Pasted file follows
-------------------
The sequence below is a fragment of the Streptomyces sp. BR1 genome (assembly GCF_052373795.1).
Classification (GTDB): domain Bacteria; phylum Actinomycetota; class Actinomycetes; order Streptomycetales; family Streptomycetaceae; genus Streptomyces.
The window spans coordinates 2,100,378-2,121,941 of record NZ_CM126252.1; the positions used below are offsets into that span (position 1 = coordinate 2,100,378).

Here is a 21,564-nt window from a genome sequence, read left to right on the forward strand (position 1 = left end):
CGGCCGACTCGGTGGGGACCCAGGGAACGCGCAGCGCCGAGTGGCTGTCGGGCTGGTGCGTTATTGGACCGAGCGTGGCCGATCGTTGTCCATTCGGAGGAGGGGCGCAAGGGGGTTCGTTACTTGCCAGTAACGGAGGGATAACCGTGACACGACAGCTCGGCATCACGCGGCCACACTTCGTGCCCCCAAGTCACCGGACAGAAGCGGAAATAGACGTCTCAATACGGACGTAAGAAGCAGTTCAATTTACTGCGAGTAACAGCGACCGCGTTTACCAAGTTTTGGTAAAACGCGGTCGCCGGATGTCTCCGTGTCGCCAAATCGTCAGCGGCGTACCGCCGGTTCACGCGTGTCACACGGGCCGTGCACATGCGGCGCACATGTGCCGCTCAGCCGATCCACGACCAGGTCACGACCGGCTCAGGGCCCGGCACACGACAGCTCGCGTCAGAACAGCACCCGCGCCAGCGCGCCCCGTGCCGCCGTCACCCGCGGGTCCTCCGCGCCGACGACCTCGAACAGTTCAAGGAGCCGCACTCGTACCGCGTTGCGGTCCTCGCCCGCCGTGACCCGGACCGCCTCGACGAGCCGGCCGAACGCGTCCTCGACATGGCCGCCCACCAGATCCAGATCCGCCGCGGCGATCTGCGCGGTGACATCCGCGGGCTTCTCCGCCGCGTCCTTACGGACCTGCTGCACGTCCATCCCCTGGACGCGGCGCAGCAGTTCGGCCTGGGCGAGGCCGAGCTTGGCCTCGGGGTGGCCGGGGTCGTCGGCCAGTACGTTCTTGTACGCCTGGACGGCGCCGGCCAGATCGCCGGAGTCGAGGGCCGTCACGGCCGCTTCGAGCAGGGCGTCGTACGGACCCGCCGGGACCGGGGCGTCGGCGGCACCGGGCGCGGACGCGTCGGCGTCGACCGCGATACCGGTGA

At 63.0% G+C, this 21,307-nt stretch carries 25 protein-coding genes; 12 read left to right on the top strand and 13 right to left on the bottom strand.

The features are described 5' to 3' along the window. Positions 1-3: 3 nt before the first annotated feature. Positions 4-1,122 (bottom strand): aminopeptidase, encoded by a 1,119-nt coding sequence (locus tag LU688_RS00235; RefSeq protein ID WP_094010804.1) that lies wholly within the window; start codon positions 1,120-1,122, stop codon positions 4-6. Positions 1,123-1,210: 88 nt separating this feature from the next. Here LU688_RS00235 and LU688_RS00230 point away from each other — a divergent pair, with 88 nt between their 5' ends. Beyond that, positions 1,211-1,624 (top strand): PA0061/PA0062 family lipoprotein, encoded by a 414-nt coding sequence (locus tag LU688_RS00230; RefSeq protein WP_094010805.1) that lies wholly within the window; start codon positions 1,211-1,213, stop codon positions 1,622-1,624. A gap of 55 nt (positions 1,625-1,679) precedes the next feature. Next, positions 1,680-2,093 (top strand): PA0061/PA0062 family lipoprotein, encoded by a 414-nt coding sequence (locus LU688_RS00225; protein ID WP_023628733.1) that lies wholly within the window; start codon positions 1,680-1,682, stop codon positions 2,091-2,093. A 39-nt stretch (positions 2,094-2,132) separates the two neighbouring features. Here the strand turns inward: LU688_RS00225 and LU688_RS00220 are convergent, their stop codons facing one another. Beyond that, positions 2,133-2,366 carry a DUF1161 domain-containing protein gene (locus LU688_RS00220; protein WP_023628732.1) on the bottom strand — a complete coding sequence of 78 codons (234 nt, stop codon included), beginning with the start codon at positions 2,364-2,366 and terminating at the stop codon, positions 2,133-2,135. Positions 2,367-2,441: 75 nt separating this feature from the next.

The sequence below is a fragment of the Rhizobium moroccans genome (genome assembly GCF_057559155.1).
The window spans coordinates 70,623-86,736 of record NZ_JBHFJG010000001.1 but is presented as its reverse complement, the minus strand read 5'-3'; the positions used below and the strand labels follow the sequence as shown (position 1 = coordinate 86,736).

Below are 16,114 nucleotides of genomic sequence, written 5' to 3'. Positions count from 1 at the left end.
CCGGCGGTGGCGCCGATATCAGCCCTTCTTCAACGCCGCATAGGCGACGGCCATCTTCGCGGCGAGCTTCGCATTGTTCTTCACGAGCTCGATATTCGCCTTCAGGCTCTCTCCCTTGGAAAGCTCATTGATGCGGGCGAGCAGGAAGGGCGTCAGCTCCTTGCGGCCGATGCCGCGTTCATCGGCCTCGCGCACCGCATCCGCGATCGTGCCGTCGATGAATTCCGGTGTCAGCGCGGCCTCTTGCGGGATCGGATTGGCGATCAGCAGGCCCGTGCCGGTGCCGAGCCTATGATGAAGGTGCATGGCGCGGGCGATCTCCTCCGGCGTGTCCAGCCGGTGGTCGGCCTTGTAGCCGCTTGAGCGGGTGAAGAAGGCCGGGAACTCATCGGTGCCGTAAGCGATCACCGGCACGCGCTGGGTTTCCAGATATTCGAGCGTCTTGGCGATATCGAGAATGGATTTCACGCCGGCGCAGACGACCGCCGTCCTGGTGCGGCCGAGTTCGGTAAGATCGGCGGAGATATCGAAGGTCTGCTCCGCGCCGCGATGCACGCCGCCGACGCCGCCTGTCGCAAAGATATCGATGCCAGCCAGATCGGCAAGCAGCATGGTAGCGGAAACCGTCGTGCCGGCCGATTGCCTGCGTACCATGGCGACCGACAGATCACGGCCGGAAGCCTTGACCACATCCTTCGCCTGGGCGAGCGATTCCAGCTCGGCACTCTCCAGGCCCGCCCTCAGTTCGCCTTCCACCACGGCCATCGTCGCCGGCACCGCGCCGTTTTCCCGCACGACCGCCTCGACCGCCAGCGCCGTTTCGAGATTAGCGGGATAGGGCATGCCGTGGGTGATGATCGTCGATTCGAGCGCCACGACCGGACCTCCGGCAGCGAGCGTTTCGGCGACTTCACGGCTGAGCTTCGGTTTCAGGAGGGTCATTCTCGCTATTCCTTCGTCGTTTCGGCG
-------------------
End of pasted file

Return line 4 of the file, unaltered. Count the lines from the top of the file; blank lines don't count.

Here is a 21,564-nt window from a genome sequence, read left to right on the forward strand (position 1 = left end):